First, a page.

‘In all probability this will be my last speech to you. Even if the Government allow me to march tomorrow morning, this will be my last speech on the sacred banks of the Sabarmati. Possibly these may be the last words of my life here.’
So began Mohandas (Mahatma) Gandhi’s speech on 12 March 1930, given before he walked 390 kilometres to the coast town of Dandi in Gujarat. There he made salt from seawater, refusing to pay the salt tax imposed by the colonial British Government and therefore breaking the law.1 This simple act, known as the ‘salt satyagraha’, inspired nationwide civil disobedience and is seen as the beginning of an intensified Indian independence movement. Gandhi’s legacy of non-violent protest continues to influence political action worldwide.
In ‘Public Notice 2’ (2007) contemporary Indian artist Jitish Kallat renders Gandhi’s historic speech in its entirety, recreating each of its individual letters as stand-alone pieces. The work spans the entrance court of the Art Gallery of New South Wales, its yellow walls enveloping the space in sensual colour. The letters look like bones, suggesting a display from an archaeological dig, as though Kallat has excavated these words from their historical resting place.
As Kallat says: ‘In today’s terror-infected world, where wars against terror are fought at prime television time, voices such as Gandhi’s stare back at us like discarded relics.’2 The violence that Gandhi disavowed is ongoing. As the artist notes, ‘The historic “Dandi March” and the speech were delivered not far from the site where India saw one of the worst communal riots and bloodshed since Indian Independence.’3
In 1947 India gained independence from British rule. At that same moment the country was partitioned into India and Pakistan. The violence of this event still reverberates in these two countries. In 2002 in Gujarat, over 1,000 people were killed in an outbreak of communal violence.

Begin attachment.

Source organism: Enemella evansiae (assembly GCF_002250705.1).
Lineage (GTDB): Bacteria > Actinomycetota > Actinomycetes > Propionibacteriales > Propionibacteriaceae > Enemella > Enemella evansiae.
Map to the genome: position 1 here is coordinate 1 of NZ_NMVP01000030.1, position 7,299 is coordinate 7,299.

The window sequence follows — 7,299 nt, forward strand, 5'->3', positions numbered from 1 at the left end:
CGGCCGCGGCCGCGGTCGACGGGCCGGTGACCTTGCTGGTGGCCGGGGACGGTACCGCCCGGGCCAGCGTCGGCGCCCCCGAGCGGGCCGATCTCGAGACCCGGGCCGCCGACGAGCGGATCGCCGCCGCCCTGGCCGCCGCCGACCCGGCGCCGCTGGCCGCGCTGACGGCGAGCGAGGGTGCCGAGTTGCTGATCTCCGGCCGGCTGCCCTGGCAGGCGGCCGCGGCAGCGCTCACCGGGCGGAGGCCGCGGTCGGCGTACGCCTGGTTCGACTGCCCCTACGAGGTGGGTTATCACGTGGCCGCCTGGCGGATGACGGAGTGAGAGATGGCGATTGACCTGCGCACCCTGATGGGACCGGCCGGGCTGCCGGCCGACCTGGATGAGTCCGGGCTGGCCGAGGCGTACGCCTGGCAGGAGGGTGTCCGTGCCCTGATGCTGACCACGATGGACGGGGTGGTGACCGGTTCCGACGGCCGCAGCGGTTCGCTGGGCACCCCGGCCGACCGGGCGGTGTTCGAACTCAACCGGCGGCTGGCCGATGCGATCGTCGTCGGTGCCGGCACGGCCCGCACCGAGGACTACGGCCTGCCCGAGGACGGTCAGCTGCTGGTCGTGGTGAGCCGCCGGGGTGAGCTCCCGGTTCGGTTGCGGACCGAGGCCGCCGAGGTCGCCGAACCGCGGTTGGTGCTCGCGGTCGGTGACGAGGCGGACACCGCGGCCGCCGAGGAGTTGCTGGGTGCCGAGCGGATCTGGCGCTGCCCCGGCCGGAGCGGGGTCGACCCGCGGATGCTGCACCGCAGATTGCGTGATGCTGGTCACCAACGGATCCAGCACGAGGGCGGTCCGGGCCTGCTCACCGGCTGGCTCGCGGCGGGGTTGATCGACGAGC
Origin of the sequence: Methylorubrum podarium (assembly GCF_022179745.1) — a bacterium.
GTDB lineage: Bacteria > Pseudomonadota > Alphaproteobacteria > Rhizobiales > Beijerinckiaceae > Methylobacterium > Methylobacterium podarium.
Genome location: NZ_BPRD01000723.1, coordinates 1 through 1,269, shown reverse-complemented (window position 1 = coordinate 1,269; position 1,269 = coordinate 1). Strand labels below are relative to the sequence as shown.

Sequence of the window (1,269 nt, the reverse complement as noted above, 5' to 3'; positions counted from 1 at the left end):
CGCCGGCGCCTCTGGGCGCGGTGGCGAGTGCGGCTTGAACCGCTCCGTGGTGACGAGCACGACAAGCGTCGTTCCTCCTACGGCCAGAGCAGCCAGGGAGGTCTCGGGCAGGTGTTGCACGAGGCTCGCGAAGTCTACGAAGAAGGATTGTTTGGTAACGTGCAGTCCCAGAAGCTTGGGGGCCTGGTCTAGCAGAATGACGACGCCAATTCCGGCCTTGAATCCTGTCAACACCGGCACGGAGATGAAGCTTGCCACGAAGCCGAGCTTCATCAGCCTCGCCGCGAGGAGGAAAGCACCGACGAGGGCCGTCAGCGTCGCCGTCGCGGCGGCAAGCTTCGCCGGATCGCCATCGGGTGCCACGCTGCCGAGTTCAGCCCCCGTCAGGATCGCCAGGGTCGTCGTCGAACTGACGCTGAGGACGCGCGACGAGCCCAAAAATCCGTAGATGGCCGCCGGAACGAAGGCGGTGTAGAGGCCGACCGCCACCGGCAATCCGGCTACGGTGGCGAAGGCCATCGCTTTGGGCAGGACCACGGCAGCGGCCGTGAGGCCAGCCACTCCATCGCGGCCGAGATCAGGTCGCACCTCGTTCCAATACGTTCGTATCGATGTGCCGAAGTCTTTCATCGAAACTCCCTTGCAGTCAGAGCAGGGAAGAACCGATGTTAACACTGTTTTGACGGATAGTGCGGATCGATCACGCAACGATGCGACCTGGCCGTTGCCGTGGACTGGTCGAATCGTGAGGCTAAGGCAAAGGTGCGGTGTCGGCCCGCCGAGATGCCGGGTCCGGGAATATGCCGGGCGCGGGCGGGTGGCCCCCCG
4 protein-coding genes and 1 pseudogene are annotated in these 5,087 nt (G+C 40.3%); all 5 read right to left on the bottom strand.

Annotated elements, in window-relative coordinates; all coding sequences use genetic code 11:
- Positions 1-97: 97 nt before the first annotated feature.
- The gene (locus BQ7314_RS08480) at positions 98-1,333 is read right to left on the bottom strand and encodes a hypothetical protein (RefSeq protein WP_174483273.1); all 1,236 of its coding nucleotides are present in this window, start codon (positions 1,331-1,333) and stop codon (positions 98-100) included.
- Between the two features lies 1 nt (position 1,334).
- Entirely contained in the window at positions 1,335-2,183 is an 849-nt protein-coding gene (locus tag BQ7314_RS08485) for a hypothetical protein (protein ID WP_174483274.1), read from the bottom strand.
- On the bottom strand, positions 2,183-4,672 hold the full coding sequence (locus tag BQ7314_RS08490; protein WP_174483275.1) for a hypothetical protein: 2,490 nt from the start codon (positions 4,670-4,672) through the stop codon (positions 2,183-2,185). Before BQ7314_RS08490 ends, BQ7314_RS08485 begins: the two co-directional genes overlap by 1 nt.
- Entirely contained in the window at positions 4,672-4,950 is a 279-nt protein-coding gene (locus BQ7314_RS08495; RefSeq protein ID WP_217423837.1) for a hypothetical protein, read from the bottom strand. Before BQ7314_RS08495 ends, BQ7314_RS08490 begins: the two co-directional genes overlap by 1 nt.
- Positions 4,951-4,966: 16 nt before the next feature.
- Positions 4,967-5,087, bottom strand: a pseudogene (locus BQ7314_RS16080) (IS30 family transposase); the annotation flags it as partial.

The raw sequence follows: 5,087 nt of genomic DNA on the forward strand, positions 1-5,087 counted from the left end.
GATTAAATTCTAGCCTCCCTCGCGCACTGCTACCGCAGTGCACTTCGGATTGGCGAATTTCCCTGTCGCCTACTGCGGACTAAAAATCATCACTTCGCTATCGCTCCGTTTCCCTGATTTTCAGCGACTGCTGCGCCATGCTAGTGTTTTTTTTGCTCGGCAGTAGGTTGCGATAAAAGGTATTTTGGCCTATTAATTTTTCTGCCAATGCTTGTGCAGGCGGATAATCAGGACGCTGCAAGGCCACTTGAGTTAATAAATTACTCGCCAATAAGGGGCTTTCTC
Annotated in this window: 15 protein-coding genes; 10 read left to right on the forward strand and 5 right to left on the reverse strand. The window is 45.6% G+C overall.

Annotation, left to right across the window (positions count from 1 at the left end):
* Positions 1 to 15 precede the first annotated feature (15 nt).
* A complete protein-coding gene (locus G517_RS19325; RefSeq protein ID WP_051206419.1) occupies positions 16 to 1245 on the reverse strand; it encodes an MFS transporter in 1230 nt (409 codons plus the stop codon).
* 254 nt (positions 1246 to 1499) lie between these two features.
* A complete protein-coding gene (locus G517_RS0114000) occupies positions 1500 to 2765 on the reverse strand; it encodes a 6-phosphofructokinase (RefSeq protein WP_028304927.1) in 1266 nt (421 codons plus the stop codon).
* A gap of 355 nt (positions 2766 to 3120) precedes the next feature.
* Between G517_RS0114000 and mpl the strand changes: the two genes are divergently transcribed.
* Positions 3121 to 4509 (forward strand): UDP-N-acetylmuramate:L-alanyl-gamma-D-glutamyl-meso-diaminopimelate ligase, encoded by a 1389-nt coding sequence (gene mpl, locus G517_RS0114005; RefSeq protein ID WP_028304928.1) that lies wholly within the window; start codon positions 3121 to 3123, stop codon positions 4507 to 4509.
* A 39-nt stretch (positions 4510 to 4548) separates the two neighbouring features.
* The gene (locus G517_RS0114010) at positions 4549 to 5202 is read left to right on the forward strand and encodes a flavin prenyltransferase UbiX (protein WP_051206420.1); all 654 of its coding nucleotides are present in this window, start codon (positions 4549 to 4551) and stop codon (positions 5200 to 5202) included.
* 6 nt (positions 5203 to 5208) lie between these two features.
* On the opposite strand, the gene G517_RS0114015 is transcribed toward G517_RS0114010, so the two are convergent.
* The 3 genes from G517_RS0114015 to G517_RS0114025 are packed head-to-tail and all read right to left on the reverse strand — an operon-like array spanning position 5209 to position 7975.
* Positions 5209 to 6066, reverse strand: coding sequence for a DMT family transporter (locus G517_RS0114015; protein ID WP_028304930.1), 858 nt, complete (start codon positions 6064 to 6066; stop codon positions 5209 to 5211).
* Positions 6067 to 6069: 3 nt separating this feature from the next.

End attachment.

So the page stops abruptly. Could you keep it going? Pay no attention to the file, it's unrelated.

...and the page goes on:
Kallat’s work references this recent violence and positions it as the metaphorical grave for Gandhi’s words. Yet, as artist and curator Shaheen Merali argues, in addition to mourning this violence, Kallat’s ‘Public Notice’ series also reiterates historical texts, making them relevant to the present moment. As Merali says, in his ‘experience of reading, moving, and feeling the pulse and passion of words, Kallat casts another net – one that helps us to understand these texts in their time and "in their potential"’ [emphasis added].4 In Kallat’s hands, the historical context of Gandhi’s words is keenly appreciated, but as relics given new life in a contemporary artwork we also understand them afresh. It is in this dual existence that they can today ‘help us to retain and address resistance’.5
1. A tax imposed on the people of India in 1835 and that reaped major dividends for the traders of the British East India Company and then the administration of the British Commonwealth.
2. Jitish Kallat, artist’s statement, www.saatchigallery.com/ artists/jitish_kallat_resources.htm (accessed 12 December 2014).
4. Shaheen Merali, ‘Delineating the Vernacular’, Art Institute of Chicago Museum Studies, vol. 36, no. 2 (2011): p.46.
4,479 letters: installation dimensions variable
Gift of Gene and Brian Sherman 2015. Donated through the Australian Government's Cultural Gifts Program
Not on display
© Jitish Kallat
Shown in 3 exhibitions
Jitish Kallat: Public Notice 2, The Hall of Nations, The Kennedy Centre, Washington D.C., 01 Mar 2011–20 Mar 2011
Go East: The Gene & Brian Sherman Contemporary Asian Art Collection, Art Gallery of New South Wales, Sydney, 14 May 2015–05 Oct 2015
Sacred and Profane, Art Gallery of Western Australia, Perth, 07 May 2016–22 Aug 2016